10 Tuesday AM Reads

Heckuva of a way to start the week, with a giant rally — let’s see if  it sticks. Meanwhile, our morning train reads:

• Want to avoid a bear market? (Irrelevant Investorsee also You won’t know the bull market is over until the bear is here (MarketWatch)
• China’s stock market sure looks like a bubble (Wonkblog)
• A Shrewd Oil Call Reverses Fortunes for Lucky Few (WSJ)
• Small investors blame losses on brokers they once trusted (Yahoo Finance)
• Now That Ben Bernanke Is Blogging, Here’s What He Should Write About (Upshot)

Continues here



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  1. rd commented on Mar 31

    Re: What should Helicopter Ben blog about

    The question of inequality is really two separate questions. The first is about first generation wealth (Bill Gates, Warren Buffet, Steve Jobs, Mark Cuban etc.) and how much that should be addressed, if at all. It is at the heart of the American Dream after all.

    The second question, and to my mind the more important question, is inherited wealth. How much does it benefit society to pass the first generation wealth down to future generations that simply won the genetic lottery? Somebody recently posted the British stock market returns over the past century, which did much better than their bonds. How much would those returns have been if the land-based hereditary aristocracy (think Downton Abbey and Pride and Prejudice) in place at the beginning of WW I had not been taxed and otherwise disrupted over the subsequent decades? I think this is a fundamental question facing the US today.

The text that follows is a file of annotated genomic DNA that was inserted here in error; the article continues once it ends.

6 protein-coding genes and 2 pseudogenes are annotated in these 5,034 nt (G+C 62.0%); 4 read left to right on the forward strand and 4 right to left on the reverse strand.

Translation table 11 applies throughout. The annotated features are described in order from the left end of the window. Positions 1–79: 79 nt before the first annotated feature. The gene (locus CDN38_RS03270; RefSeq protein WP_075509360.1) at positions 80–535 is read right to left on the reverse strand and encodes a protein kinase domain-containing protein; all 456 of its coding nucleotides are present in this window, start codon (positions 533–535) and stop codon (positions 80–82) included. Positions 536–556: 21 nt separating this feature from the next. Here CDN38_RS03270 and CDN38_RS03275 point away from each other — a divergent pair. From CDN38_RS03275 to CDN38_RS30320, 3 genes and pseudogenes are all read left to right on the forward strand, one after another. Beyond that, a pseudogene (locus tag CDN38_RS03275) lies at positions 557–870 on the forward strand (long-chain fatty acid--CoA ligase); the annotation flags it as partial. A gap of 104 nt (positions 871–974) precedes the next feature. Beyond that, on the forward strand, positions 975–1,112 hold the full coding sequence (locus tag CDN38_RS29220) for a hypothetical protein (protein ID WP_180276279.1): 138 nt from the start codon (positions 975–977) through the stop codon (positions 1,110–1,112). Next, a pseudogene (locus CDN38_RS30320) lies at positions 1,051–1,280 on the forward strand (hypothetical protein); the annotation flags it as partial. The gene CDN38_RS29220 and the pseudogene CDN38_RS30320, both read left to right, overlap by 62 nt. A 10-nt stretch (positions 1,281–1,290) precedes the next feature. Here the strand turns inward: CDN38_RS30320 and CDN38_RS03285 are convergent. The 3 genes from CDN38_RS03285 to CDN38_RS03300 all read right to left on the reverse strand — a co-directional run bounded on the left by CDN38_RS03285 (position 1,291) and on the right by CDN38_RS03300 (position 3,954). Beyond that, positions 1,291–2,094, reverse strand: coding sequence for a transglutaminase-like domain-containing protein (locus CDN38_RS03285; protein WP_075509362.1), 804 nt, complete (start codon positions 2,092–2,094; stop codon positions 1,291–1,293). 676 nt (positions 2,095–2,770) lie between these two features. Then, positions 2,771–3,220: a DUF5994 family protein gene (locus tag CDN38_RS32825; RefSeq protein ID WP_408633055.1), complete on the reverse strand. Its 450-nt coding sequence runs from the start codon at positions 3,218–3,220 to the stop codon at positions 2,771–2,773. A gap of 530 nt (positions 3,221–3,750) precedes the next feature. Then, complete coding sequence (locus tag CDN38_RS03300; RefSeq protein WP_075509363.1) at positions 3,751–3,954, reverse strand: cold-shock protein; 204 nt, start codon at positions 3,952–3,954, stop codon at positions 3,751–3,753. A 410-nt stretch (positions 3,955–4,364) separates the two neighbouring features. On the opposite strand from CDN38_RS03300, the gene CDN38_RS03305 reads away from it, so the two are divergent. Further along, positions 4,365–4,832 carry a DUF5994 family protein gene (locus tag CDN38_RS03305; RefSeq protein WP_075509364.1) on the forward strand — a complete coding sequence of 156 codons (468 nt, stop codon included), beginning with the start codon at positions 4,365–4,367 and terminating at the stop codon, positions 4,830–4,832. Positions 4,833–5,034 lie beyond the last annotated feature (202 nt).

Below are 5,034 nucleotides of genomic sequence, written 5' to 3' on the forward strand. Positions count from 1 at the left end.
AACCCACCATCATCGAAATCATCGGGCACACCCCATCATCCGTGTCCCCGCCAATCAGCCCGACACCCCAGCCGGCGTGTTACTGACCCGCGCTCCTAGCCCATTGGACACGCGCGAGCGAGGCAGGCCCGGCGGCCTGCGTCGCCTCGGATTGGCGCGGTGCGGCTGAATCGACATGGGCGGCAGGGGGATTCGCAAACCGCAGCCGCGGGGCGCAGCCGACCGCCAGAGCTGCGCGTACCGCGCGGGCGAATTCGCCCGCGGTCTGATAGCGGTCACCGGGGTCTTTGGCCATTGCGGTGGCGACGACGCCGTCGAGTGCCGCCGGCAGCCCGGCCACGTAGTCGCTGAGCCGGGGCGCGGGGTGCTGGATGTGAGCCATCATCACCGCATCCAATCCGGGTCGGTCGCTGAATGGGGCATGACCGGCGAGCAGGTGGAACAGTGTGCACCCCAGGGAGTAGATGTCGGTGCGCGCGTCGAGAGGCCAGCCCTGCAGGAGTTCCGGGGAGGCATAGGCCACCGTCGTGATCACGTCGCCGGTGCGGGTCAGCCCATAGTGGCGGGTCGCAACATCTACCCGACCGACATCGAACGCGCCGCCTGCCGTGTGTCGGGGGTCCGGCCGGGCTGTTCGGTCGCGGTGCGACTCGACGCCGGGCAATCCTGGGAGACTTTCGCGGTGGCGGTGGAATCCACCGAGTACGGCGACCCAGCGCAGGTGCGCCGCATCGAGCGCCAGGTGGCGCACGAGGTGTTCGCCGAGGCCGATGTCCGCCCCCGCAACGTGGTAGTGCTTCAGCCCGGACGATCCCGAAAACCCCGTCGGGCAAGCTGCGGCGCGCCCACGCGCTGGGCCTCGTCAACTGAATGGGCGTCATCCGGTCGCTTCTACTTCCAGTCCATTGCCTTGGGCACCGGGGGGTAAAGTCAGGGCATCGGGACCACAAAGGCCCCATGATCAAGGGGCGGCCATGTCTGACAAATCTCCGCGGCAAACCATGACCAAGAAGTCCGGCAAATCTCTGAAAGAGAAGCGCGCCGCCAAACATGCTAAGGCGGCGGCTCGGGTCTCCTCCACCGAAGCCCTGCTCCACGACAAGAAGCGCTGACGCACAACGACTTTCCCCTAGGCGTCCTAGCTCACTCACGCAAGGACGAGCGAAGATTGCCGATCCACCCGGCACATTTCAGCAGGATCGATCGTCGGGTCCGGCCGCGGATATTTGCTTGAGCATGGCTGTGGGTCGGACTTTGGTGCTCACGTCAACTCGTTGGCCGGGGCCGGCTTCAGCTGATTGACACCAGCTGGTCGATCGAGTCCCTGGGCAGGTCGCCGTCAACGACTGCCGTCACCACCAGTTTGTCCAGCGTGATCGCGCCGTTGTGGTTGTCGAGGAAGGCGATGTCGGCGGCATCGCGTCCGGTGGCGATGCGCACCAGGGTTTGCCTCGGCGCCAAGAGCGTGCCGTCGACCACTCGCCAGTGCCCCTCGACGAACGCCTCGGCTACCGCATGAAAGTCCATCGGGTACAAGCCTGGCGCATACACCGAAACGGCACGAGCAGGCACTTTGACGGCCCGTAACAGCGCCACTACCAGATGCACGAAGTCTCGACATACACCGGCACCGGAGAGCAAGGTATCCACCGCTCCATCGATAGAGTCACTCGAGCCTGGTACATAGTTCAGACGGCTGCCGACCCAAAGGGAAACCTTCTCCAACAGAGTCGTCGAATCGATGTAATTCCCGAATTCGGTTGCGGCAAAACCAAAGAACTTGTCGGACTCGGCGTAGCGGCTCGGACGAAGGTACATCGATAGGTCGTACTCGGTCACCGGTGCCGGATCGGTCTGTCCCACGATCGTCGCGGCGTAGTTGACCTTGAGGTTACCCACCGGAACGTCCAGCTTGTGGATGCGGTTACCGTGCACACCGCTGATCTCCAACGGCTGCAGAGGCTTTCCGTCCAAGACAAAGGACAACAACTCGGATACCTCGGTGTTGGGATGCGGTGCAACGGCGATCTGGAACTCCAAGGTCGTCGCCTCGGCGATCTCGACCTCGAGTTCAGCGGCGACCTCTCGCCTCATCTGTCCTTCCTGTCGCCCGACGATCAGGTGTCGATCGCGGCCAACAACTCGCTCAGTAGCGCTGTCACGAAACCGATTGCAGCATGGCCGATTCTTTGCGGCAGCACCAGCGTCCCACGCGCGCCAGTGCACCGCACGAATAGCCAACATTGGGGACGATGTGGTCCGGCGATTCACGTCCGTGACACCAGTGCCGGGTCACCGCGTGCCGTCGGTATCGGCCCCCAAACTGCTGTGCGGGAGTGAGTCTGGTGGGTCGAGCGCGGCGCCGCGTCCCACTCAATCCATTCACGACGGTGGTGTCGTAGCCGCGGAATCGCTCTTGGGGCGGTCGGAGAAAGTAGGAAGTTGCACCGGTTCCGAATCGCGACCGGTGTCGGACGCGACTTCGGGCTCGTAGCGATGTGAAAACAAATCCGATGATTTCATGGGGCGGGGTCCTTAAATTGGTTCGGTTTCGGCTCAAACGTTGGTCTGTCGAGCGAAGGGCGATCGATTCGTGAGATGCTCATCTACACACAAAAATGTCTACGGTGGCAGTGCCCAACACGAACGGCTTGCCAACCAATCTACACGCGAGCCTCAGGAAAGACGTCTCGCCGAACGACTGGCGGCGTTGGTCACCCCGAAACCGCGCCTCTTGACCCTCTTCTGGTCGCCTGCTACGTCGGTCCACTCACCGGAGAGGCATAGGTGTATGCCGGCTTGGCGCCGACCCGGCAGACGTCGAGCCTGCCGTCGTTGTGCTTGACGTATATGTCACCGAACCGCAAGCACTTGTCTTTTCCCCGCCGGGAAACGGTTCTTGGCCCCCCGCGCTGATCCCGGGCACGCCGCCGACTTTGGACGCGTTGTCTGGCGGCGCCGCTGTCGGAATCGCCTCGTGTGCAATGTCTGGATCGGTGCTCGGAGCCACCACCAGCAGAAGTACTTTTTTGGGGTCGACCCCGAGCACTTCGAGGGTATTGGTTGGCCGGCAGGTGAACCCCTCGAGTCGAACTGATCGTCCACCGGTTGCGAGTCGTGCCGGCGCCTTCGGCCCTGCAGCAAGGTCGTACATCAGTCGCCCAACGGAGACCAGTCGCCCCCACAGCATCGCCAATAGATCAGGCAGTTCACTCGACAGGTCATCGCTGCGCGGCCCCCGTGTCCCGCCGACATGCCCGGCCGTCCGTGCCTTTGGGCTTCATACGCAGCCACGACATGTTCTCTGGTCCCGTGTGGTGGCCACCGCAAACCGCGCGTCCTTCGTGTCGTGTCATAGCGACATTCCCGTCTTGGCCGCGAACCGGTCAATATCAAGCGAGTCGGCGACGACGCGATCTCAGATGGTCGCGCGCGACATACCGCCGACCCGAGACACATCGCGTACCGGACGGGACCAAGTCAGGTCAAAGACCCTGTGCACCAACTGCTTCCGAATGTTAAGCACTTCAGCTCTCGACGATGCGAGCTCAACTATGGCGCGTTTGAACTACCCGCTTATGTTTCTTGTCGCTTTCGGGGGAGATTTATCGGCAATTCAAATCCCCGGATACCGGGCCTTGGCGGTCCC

• Biffah Bacon commented on Apr 3

      Gates’ family was already wealthy old money. Buffet came from politics and wealth as well.

      I think all of these examples came from privileged backgrounds and that’s the story so often elided from popular narratives.


      ADMIN: Gates comes from a wealthy family — Gates Senior dad was a lawyer — but they weren’t Bill Gates rich!

  2. Jojo commented on Mar 31

    The real face of a radioactive disaster…
    The Boston Globe
    The Big Picture
    Radioactive Fukushima
    March 30, 2015

    Many residents of Okuma, a village near the stricken Fukushima Daiichi plant, are angry about government plans to dump some 30 million tons of radioactive debris raked up after the March 2011 nuclear disaster in a sprawling waste complex on their doorstep. Few believe Tokyo’s assurances that the site will be cleaned up and shut down after 30 years. In the four years since the disaster, Japan has allocated over $15 billion to lower radiation levels around the plant. Every day, teams of workers blast roads with water, scrub down houses, cut branches and scrape contaminated soil off farmland. That radiated trash now sits in plastic sacks across the region, piling up in abandoned rice paddies, parking lots and even residents’ backyards.–By Reuters (16 photos)

    • willid3 commented on Mar 31

      another example of how business has to deal with government intervention!

    • VennData commented on Mar 31

      GOP = low information voters

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